David Attenborough Delivers an Eloquent and Urgent Warning in Netflix’s ‘Life on Our Planet’
David Attenborough is a name readily associated with the grandeur of the natural world. A naturalist exploring every inch of the planet for decades, Attenborough has gained even more, immense fame thanks to the rise of digital camera technology that has made his series like “Planet Earth” and “Blue Planet” visually astounding experiences. His latest Netflix documentary, “David Attenborough: A Life on Our Planet,” takes on a new, urgent tone. It is both a biography and dire warning. Attenborough, at an impressively lucid 94, addresses his audience directly, looking back at his work chronicling the Earth, and lamenting how much it has changed due to our destructive path across its frontiers.
Far shorter than his usual, multi-episode opuses, Attenborough is having a conversation with us that feels like a companion to his 2019 Netflix series, “Our Planet.” In that symphonic and sobering journey, he presented a natural world vastly eroding under the effects of climate change. Now in “A Life on Our Planet,” Attenborough makes a more personal connection as an eyewitness. He goes back in time to his boyhood in the 1930s, learning about fossils and the five mass extinctions scientists have charted in the Earth’s billion-year history. As Attenborough tells it, his generation came of age just as our current geologic period, the Holocene, began to enter a dangerous phase humanity was simply unaware of. The rapidity of industrial evolution, humankind’s insatiable drive to plunder the forests and seas, coupled with overpopulation, slowly began to impact nature in a way where the dire consequences are now rushing at us. Attenborough began his life as a broadcaster naturalist in the 1950s, still as a young man sent to document regions of the world audiences had never before seen on screen. But whether in the Arctic or African continent, it took time for it to dawn on the explorer that species and ecosystems were dissipating.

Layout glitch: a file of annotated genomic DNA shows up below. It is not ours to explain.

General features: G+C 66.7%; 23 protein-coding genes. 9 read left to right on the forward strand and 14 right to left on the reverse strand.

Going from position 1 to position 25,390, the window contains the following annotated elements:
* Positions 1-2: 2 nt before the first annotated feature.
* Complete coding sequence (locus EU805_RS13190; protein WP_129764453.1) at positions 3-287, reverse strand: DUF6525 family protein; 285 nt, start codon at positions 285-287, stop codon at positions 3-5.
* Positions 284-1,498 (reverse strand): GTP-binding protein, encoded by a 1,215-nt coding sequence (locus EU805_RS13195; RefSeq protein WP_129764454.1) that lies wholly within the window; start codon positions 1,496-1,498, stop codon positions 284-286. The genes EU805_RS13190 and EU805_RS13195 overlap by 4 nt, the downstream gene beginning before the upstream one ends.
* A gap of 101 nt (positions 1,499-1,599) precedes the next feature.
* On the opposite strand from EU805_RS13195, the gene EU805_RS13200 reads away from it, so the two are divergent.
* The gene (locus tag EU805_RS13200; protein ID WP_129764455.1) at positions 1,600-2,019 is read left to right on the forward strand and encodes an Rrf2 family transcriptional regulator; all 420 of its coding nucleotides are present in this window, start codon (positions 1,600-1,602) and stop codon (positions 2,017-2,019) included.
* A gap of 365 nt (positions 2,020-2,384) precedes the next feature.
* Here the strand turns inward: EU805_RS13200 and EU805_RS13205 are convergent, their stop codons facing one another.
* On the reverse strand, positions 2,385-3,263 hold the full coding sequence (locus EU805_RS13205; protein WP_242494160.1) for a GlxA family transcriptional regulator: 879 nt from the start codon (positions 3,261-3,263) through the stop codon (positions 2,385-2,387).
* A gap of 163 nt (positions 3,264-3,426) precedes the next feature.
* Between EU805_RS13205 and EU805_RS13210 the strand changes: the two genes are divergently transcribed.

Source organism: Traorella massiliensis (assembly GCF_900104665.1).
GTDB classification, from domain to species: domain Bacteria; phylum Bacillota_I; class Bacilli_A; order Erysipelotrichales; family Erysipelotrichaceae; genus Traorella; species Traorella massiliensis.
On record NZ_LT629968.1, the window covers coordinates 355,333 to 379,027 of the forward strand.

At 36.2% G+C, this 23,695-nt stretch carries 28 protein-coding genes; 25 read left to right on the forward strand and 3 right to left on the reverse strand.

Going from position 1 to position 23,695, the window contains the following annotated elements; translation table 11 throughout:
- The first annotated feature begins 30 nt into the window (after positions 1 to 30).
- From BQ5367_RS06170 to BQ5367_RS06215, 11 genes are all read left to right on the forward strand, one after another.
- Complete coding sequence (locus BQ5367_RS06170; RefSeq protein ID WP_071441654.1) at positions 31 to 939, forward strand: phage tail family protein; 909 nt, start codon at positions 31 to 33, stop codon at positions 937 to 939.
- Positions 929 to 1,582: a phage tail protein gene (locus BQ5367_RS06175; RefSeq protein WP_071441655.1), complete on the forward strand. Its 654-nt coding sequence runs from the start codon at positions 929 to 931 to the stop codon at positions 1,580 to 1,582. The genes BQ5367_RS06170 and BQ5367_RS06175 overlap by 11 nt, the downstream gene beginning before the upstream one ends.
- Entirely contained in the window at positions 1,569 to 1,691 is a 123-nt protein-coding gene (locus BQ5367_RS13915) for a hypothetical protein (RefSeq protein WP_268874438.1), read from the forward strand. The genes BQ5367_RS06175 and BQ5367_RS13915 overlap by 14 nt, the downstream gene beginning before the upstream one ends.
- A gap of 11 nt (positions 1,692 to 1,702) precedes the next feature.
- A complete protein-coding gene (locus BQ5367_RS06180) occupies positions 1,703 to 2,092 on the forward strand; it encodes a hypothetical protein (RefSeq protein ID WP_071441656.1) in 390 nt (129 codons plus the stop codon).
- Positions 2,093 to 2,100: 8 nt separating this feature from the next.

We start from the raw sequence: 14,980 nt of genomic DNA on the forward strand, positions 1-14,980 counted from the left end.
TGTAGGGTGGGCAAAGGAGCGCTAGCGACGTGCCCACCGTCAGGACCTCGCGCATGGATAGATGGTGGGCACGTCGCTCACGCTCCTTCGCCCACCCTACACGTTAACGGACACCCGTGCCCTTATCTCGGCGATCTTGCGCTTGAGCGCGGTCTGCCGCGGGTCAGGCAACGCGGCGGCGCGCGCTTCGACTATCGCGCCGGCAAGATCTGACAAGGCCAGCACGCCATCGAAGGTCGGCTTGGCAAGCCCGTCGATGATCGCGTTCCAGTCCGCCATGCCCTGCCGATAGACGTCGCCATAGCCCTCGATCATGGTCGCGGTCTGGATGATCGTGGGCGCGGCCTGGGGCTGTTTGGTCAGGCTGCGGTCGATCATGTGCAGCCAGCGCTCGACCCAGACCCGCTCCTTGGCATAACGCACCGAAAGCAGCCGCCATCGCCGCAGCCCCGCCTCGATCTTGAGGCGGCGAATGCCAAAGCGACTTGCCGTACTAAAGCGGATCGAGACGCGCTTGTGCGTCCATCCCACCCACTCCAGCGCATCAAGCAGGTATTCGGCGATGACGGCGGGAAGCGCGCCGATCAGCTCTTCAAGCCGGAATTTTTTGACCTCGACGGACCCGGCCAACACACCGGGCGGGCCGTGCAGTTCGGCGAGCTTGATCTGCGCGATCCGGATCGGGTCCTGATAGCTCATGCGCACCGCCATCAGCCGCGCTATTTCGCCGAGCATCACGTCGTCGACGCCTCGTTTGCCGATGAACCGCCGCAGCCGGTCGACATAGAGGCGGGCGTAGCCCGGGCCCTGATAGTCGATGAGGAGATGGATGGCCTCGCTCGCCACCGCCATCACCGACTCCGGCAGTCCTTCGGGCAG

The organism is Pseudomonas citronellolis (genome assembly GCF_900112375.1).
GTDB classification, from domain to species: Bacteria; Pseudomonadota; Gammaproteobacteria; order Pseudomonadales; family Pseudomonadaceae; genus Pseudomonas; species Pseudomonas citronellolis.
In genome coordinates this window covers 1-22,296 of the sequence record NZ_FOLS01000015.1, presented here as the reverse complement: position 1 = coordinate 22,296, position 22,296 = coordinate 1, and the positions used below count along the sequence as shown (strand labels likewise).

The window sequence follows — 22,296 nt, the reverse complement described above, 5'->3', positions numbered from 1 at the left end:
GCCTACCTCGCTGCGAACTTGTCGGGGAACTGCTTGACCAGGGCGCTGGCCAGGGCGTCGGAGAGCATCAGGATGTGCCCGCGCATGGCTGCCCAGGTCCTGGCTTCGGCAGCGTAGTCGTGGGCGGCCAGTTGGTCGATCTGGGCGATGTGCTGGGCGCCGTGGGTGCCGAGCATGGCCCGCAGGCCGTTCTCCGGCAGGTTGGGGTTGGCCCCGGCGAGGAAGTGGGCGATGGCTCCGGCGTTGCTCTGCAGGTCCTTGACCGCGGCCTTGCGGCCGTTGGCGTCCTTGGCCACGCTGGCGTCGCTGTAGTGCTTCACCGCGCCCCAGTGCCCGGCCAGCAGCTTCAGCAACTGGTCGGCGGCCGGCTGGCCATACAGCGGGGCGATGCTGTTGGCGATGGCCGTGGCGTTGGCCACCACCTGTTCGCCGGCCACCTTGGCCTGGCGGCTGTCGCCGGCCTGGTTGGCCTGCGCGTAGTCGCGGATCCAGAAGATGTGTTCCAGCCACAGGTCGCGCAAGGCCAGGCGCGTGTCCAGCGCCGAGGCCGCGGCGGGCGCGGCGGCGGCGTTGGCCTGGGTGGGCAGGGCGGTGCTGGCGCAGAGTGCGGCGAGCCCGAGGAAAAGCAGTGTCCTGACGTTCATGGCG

One of the most impactful points that “A Life on Our Planet” makes is the pace at which global warming and everything it entails are speeding up. A timeline throughout the documentary keeps pace with shifting realities. When Attenborough was a boy in 1937, the world population was 2.3 billion with 66% remaining wilderness. In 2020 the population is 7.8 billion with 46% wilderness remaining. How did we get here? It’s both simple and overwhelming. With a sharp and clear narration, Attenborough covers how the moment humans invented farming we were well on our way to conquering the globe. Fast forward to our own time and we have become insatiable consumers of everything. An explosion of major fishing corporations in the 1950s quickly shrunk fish populations, whales have famously faced decimation due to oil and meat production, and vast tracts of wildlife has been cut down to make way for constrained farmland (this accounts for now half of all the planet’s arable land). By reflecting on this with biographical anecdotes, such as being there for the dawn of travel journalism done via airplane, Attenborough also drives home just how fast it’s all happening. In the grand scheme the 1950s are not so far back in time. Yet whenever Attenborough returns to the planet’s glacial zones, there is less and less ice. Consider a fact presented about big birds in the world, half are now chickens raised specifically for our dining.